When we enter a tax preparer’s office for the first time, we are unknown and have to provide not only our W-2’s and/or business records, we often need to provide copies of prior years tax returns, social security cards for all family members, birth certificates, and other highly personal and private information.  The office either makes paper copies or scans the information into some type of electronic filing cabinet.  In this era of rampant identify theft, often times we hesitate to provide such information, wondering how secure will our private information be in this accountant’s office.  This concern is very valid as hackers are trying to penetrate accountant’s systems now more than ever, because of the amount of private information that is contained in accountant’s computers.  How can you as the tax client know how secure your information is?  What steps should a tax office take to protect client data?

First, ask about the accounting firm’s privacy policy.  Is a copy provided on the firm’s website?  Is a copy provided with each tax return?  I have the company privacy policy posted on the website and have copies available in our waiting area.  This policy should disclose any 3rd parties that have access to your data and describe any outsourcing of services by the firm.  As a practice, I keep all work inside my office completed by employees under my supervision.

Second, what physical measures are in place to protect client data?  Does the office have a security system with 24-hour monitoring?  Not only does this office have 24-hour monitoring,  we also place any physical client data in locked desks and file cabinets at the close of business each night.  During business hours client data is kept out of sight of any outside parties entering the office for assistance.  All original information is returned to the client.  Any physical copies no longer needed are shredded into confetti.

Third and probably the most important step is how data is protected electronically.  All paid preparers are required by IRS publication 4557 to maintain a written electronic security policy.  In harmony with the IRS direction, my office uses a quality internet security software suite that provides a firewall, anti-virus protection, and malware protection.  To maintain security at a high level, our router and switch were recently upgraded.  High risk and threatening websites are blocked, so employees cannot access places they should not be going.   Employees are well trained on the “No-Click Policy”.  This policy reduces risk by not allowing the clicking on links and attachments in emails.  All clients are required to submit tax information by physical delivery, fax, or by upload to their client portal.  Next, what kind of backup systems are used?  In the event of disaster, theft, or data loss, will the office be able to restore my data?  We keep multiple on and off site secure backups.  One last necessary action is complete hard drive encryption.  All computers used to access client information must use hard drive encryption.  Without hard drive encryption a desktop or laptop computer is vulnerable if physically stolen.  Computers that have hard drive encryption require a password even before the operating system, such as Windows 10, starts.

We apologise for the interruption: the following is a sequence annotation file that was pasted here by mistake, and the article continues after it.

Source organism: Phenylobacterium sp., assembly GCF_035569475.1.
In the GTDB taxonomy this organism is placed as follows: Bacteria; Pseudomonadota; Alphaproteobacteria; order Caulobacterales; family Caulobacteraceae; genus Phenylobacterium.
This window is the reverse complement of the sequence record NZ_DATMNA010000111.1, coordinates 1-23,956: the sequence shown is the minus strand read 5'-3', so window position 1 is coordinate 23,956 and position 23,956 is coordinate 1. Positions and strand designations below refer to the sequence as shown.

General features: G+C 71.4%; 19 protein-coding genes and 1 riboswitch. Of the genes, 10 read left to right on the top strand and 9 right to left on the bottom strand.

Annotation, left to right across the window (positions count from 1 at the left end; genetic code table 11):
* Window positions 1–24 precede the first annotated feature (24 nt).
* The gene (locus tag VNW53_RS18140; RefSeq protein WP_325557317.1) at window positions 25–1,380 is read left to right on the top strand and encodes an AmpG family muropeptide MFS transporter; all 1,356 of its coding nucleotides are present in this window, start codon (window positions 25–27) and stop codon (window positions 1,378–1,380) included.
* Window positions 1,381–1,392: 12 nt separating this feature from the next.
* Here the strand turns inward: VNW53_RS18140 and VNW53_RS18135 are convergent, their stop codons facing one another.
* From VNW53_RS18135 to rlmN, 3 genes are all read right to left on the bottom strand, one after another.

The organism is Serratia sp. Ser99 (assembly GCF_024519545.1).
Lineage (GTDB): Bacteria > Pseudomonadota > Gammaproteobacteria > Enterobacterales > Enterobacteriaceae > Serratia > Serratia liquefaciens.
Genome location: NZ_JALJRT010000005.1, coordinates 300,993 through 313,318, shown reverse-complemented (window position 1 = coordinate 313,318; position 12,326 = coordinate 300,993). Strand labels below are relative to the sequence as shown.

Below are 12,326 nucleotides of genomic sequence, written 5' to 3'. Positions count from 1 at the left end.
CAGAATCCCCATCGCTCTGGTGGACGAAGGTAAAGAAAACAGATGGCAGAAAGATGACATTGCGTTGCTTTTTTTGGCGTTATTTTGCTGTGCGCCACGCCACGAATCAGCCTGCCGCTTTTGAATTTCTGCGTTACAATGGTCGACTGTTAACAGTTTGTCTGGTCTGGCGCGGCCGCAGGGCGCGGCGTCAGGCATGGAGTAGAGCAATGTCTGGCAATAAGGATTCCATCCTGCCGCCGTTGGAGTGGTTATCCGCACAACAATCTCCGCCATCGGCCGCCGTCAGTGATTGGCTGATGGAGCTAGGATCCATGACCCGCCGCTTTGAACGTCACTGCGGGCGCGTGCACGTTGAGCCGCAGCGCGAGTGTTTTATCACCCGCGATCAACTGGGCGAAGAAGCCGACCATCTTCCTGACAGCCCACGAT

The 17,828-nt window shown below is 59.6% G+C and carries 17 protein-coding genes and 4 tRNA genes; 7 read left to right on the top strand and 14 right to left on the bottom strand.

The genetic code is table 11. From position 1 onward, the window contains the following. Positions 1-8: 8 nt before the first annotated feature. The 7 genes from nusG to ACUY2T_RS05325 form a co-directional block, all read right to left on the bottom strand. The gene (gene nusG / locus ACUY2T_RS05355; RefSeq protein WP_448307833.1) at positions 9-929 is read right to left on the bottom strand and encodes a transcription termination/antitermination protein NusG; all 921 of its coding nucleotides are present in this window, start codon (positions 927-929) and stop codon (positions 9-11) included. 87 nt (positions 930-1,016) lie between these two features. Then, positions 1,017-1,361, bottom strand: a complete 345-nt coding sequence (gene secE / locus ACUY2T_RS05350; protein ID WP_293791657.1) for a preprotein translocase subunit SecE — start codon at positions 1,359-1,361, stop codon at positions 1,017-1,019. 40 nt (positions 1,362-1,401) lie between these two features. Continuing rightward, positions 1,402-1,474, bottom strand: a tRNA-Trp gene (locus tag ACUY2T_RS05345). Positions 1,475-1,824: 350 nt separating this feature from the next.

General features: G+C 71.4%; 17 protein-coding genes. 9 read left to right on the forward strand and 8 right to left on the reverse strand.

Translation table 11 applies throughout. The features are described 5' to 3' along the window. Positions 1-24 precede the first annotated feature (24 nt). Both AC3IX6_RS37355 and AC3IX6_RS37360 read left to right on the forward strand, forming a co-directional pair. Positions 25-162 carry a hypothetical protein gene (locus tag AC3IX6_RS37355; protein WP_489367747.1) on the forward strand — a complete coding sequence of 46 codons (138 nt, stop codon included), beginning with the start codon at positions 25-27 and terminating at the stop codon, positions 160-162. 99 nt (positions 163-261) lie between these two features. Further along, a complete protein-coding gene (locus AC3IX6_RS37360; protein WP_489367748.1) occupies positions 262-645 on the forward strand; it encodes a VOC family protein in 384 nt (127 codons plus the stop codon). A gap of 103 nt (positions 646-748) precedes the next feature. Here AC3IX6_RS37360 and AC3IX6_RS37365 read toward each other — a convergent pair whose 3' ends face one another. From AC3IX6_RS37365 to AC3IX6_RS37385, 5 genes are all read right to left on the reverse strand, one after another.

Warning: No system is 100% safe from a data breach.  We do take all the precautions possible to protect and maintain client data in the best and most secure environment that we possibly can.

For the security and safety of your data, it is vital that you check with your accountant on the steps they take to protect and secure client data.  Click here for my podcast.


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